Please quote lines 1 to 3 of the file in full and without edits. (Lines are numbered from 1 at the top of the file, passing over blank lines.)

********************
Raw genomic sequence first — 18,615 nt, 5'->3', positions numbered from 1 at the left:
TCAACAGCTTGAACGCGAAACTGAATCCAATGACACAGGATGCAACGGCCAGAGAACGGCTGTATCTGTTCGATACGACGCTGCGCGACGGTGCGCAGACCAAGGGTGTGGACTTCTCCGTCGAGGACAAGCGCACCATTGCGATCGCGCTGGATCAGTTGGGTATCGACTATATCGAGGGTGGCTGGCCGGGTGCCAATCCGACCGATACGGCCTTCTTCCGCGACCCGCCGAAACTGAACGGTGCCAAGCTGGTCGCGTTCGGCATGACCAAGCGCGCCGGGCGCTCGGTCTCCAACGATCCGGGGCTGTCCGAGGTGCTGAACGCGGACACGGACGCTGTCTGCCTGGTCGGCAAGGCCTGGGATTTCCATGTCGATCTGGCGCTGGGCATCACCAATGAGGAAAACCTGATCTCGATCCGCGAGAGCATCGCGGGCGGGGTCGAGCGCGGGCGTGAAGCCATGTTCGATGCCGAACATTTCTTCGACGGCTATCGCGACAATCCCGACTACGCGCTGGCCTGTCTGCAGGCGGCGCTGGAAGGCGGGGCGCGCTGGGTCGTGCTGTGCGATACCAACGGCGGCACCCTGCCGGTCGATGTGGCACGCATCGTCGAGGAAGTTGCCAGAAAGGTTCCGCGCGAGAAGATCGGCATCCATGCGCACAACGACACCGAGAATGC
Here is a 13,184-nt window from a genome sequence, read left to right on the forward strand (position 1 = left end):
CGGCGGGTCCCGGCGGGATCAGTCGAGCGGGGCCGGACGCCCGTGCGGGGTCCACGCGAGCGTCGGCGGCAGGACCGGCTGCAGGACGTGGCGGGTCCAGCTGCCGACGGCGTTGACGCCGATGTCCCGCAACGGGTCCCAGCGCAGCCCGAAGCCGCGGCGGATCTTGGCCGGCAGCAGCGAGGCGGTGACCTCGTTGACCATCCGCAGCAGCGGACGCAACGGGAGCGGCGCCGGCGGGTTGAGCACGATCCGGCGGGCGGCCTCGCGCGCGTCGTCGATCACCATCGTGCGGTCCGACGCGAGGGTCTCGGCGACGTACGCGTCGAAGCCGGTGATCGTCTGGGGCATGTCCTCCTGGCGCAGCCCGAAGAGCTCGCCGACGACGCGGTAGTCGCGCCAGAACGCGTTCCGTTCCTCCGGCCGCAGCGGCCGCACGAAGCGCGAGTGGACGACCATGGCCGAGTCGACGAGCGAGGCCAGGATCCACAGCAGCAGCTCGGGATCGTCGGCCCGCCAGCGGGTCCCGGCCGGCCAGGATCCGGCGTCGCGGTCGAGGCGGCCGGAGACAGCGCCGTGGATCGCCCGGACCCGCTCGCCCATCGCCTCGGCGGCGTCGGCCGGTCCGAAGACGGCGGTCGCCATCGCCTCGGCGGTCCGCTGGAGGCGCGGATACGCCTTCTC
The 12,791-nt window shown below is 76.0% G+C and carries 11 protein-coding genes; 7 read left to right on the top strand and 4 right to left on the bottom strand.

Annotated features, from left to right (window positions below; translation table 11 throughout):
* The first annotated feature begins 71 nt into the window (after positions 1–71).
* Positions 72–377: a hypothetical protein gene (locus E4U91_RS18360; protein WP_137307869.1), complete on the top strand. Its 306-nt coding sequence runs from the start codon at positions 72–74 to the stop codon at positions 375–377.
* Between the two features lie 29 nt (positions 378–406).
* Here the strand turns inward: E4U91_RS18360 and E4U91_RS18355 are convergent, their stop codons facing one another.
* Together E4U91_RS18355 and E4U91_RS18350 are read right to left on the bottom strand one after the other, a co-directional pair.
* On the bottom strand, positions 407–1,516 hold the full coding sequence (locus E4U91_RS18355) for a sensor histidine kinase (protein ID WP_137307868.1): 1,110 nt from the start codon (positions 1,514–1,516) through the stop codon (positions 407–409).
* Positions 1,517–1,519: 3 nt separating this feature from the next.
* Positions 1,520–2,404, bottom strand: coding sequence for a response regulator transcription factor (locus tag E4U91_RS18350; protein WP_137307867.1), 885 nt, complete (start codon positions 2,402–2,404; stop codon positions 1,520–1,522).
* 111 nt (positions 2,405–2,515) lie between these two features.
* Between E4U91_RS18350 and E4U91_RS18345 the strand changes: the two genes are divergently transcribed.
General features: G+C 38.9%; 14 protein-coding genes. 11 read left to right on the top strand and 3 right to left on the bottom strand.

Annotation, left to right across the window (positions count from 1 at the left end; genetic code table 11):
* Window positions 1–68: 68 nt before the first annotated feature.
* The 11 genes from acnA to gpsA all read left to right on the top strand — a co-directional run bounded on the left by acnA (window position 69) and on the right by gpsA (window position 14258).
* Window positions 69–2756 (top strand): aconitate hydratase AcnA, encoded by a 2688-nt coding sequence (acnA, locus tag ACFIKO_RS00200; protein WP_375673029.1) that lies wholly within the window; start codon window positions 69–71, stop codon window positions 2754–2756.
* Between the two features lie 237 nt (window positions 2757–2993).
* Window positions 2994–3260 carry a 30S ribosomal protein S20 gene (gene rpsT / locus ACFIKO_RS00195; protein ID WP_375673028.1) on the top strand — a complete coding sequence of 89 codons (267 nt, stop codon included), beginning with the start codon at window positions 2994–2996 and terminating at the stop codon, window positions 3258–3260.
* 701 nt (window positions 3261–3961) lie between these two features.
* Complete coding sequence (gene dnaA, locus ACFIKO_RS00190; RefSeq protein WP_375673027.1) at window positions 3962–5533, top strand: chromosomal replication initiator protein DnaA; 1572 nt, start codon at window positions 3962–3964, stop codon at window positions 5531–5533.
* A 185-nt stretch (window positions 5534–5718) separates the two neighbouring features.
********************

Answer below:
Raw genomic sequence first — 18,615 nt, 5'->3', positions numbered from 1 at the left:
TCAACAGCTTGAACGCGAAACTGAATCCAATGACACAGGATGCAACGGCCAGAGAACGGCTGTATCTGTTCGATACGACGCTGCGCGACGGTGCGCAGACCAAGGGTGTGGACTTCTCCGTCGAGGACAAGCGCACCATTGCGATCGCGCTGGATCAGTTGGGTATCGACTATATCGAGGGTGGCTGGCCGGGTGCCAATCCGACCGATACGGCCTTCTTCCGCGACCCGCCGAAACTGAACGGTGCCAAGCTGGTCGCGTTCGGCATGACCAAGCGCGCCGGGCGCTCGGTCTCCAACGATCCGGGGCTGTCCGAGGTGCTGAACGCGGACACGGACGCTGTCTGCCTGGTCGGCAAGGCCTGGGATTTCCATGTCGATCTGGCGCTGGGCATCACCAATGAGGAAAACCTGATCTCGATCCGCGAGAGCATCGCGGGCGGGGTCGAGCGCGGGCGTGAAGCCATGTTCGATGCCGAACATTTCTTCGACGGCTATCGCGACAATCCCGACTACGCGCTGGCCTGTCTGCAGGCGGCGCTGGAAGGCGGGGCGCGCTGGGTCGTGCTGTGCGATACCAACGGCGGCACCCTGCCGGTCGATGTGGCACGCATCGTCGAGGAAGTTGCCAGAAAGGTTCCGCGCGAGAAGATCGGCATCCATGCGCACAACGACACCGAGAATGC
Here is a 13,184-nt window from a genome sequence, read left to right on the forward strand (position 1 = left end):